Re: Troop money
Jonathan Dixon (dixonj@ROCOCO.COLORADO.EDU)
Tue, 9 Dec 1997 13:12:39 MST
From: David Grima <dgrima@COURIERPUB.COM>
> Think about it; why do anything less than abide by the code we teach the
> Scouts? A Scout is trustworthy. If he is not, the answer is obvious. A
> Scout is to be morally straight. It is not morally straight to steal funds,
> nor is it morally straight to hide the fact it has happened.
> So many times questions are posted on this list that can easily answered of
> we think of the Scout oath and promise. You know, these are not just cute
> little things we make the boys learn like parrots.
If the only people allowed to be scout leaders were those who had
never violated the oath and law, it would be awfully hard to find any.
>From my perspective, the committee and the chartering organization
need to decide (apart from considerations of whether another leader
could be found) whether what happened was serious enough to dismiss
the leader or (going further) to press criminal charges.
Since I am a situationalist (mostly), I would treat quite differently
a person who got themselves in a jam financially and made a bad choice
on how to get out and a person who took money just to pay for a toy of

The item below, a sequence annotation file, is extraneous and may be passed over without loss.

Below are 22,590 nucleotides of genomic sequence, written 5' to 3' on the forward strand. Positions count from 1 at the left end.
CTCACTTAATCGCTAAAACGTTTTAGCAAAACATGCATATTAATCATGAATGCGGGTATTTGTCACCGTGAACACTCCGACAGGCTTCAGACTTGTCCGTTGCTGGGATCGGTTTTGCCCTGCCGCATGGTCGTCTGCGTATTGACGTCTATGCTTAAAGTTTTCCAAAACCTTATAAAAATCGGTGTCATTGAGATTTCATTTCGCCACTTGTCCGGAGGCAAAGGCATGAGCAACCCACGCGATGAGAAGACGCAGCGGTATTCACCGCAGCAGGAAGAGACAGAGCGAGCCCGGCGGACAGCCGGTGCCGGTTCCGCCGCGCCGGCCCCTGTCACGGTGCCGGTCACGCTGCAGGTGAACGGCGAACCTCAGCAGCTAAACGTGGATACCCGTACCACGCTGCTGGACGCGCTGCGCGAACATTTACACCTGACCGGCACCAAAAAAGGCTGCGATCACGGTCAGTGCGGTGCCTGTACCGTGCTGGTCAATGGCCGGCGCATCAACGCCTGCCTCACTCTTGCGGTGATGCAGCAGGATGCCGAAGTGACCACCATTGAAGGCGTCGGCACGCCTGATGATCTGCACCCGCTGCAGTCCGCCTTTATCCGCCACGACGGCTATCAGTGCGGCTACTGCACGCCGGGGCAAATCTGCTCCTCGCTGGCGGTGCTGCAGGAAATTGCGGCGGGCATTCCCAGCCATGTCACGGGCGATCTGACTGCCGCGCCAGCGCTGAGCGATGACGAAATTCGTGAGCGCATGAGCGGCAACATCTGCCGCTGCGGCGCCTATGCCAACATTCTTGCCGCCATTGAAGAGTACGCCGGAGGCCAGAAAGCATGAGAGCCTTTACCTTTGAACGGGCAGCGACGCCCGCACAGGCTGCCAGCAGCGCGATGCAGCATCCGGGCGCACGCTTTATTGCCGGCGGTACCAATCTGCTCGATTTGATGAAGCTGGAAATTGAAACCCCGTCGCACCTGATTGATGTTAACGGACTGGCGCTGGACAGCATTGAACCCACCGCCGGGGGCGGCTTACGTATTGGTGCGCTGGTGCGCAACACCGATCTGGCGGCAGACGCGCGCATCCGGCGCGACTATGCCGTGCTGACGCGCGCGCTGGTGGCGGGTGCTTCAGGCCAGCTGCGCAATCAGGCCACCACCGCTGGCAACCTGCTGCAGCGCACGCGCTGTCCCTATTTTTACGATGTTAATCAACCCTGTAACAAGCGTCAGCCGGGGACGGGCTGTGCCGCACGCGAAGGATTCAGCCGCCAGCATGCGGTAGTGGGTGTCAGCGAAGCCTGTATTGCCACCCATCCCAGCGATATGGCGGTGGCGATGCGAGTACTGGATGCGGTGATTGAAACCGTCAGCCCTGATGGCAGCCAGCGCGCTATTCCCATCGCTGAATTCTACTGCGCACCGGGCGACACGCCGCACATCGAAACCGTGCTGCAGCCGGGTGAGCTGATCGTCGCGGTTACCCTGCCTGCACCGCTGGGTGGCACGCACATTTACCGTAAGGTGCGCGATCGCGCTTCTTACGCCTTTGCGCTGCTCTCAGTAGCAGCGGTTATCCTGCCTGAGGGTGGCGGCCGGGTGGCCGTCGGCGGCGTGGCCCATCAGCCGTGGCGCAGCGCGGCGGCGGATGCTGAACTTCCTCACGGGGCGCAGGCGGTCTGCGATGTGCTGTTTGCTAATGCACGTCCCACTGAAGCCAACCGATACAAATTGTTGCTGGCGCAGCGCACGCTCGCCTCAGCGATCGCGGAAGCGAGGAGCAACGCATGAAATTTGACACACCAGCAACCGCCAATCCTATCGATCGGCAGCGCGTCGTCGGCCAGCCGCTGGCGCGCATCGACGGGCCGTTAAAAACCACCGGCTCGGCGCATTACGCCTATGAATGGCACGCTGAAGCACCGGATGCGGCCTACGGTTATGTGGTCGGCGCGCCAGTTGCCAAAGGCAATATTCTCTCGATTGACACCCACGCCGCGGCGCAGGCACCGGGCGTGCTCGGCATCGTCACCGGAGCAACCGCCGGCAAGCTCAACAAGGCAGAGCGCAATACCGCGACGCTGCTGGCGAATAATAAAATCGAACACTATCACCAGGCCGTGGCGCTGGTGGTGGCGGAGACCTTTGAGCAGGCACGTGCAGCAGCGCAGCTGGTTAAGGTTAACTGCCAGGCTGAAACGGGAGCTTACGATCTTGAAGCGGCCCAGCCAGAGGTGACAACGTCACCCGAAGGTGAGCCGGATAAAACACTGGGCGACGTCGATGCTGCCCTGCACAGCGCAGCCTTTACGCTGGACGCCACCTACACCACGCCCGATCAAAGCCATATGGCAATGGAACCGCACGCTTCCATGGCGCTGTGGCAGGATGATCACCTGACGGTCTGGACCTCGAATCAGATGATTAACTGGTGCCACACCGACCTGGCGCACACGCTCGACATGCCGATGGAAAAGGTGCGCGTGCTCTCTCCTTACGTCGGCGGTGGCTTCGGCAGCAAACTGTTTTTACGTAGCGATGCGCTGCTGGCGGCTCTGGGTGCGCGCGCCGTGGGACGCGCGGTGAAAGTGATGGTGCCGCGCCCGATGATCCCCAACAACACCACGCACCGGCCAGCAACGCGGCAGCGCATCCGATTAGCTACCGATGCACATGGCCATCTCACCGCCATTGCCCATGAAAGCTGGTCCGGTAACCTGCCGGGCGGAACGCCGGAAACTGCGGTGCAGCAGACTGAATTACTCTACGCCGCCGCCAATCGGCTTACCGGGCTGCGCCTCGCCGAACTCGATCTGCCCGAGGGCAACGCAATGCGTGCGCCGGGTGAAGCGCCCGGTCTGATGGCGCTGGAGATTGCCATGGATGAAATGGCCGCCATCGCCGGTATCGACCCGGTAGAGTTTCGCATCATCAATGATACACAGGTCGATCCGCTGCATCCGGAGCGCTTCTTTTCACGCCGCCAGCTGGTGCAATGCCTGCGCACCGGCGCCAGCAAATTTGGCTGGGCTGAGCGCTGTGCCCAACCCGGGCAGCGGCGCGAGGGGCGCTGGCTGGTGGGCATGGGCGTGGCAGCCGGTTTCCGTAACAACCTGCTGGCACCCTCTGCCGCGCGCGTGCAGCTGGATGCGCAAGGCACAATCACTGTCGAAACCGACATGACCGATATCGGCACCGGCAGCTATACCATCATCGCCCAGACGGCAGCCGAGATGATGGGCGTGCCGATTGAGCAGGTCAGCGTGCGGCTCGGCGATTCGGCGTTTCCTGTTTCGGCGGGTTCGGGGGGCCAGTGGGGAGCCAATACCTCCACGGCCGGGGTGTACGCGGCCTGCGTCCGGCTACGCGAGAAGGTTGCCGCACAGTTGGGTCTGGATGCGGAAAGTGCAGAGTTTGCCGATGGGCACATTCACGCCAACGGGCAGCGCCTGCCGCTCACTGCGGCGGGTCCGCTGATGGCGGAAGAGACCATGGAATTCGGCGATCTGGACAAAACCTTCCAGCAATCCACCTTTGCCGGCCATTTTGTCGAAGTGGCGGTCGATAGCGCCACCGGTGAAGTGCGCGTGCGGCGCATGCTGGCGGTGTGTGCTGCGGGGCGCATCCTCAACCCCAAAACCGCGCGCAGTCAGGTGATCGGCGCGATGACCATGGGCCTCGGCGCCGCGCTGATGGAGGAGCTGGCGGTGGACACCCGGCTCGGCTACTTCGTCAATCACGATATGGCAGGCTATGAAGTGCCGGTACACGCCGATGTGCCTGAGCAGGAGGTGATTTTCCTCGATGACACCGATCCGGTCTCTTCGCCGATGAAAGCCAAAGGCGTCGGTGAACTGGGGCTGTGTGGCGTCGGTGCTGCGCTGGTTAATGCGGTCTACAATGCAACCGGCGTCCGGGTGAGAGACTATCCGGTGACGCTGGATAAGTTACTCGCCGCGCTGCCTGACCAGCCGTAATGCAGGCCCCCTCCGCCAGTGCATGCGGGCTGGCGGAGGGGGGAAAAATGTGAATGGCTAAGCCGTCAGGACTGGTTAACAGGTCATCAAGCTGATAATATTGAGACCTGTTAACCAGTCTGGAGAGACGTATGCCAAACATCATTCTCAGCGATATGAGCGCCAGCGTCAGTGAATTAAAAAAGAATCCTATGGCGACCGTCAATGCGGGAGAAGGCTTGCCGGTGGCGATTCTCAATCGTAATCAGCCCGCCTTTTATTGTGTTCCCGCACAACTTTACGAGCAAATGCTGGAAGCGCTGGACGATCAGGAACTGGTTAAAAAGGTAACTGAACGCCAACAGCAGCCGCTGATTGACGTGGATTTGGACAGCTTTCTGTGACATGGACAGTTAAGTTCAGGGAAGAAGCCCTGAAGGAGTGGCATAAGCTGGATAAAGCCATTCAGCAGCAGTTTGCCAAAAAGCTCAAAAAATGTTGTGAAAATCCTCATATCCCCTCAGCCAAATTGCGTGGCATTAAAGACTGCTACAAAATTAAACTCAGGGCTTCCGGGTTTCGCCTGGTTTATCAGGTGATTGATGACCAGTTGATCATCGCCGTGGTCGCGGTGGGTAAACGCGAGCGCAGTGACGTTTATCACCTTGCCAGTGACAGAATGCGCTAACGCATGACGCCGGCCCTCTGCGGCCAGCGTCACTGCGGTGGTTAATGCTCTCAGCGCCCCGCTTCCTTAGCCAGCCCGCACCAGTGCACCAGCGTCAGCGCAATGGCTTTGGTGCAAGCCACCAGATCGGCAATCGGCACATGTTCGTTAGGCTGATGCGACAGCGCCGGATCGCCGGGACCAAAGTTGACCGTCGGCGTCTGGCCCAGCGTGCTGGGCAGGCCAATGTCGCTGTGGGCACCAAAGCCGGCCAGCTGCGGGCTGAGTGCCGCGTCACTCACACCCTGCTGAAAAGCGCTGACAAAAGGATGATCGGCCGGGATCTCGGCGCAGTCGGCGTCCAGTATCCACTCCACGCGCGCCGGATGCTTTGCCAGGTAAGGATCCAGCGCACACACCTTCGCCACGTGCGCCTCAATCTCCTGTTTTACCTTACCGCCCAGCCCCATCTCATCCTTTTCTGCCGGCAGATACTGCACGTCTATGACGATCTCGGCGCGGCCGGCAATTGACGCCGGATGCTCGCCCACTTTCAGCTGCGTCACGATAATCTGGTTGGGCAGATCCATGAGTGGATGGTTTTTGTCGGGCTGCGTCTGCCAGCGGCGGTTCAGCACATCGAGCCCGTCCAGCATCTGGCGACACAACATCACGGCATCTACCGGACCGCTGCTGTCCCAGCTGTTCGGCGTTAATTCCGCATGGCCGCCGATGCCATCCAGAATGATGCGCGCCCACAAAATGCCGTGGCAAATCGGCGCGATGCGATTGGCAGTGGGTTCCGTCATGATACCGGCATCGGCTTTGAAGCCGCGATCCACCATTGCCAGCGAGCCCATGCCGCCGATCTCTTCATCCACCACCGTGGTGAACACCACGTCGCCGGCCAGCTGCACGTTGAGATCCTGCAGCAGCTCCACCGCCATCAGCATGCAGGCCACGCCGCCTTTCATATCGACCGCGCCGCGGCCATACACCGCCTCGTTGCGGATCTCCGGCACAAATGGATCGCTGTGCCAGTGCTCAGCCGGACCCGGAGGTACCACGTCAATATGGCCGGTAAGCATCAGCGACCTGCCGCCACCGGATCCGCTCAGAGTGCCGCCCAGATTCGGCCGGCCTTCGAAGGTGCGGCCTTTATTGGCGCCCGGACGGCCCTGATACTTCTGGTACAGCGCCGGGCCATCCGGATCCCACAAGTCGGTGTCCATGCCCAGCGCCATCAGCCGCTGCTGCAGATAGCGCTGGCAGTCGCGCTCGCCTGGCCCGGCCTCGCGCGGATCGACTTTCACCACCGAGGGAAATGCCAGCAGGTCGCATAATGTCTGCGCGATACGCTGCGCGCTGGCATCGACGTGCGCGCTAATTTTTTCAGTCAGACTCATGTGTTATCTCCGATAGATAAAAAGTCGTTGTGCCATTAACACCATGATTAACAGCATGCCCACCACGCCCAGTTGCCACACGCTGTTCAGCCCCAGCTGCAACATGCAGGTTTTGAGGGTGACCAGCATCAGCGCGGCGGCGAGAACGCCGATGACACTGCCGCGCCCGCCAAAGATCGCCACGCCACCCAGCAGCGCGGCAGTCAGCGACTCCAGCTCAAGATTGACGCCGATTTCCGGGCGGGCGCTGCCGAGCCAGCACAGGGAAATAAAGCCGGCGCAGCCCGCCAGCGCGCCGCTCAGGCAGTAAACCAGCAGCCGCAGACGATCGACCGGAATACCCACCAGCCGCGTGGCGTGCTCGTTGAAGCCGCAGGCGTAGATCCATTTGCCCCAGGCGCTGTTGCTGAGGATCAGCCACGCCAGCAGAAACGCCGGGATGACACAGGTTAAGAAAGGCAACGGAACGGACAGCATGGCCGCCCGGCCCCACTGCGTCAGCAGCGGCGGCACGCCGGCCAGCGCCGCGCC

some sort or another. I would also consider whether I thought this
was a one-time slip (in which case I would tend to be willing to let
the incident go after the person has made restitution and after
safeguards were developed to discourage repetition) or whether this
was a pattern in behavior (in which case I would tend to involve the
DE and at least have him removed from scouting if not face criminal
charges). Within restitution I would probably include apologies to
the CO and the scouts (which eliminates the whole issue of trying to
hide it from the scouts -- they will eventually overhear enough to
figure it out anyhow). This is how I would (and have) dealt with a
scout shoplifting, and I feel an adult leader is deserving of similar
consideration (file it under Loyal and Kind, perhaps).
Life is never a matter of black and white -- there are always greys.
Most real-life situations of any consequence will require weighing
parts of your ideals against one another to find what feels to be the
best choice. Sometimes that is the right one, sometimes it isn't.
And sometimes you've just got to go with your gut.
Terry Howerton Sakima Group, Inc. SCOUTER Magazine Kansas City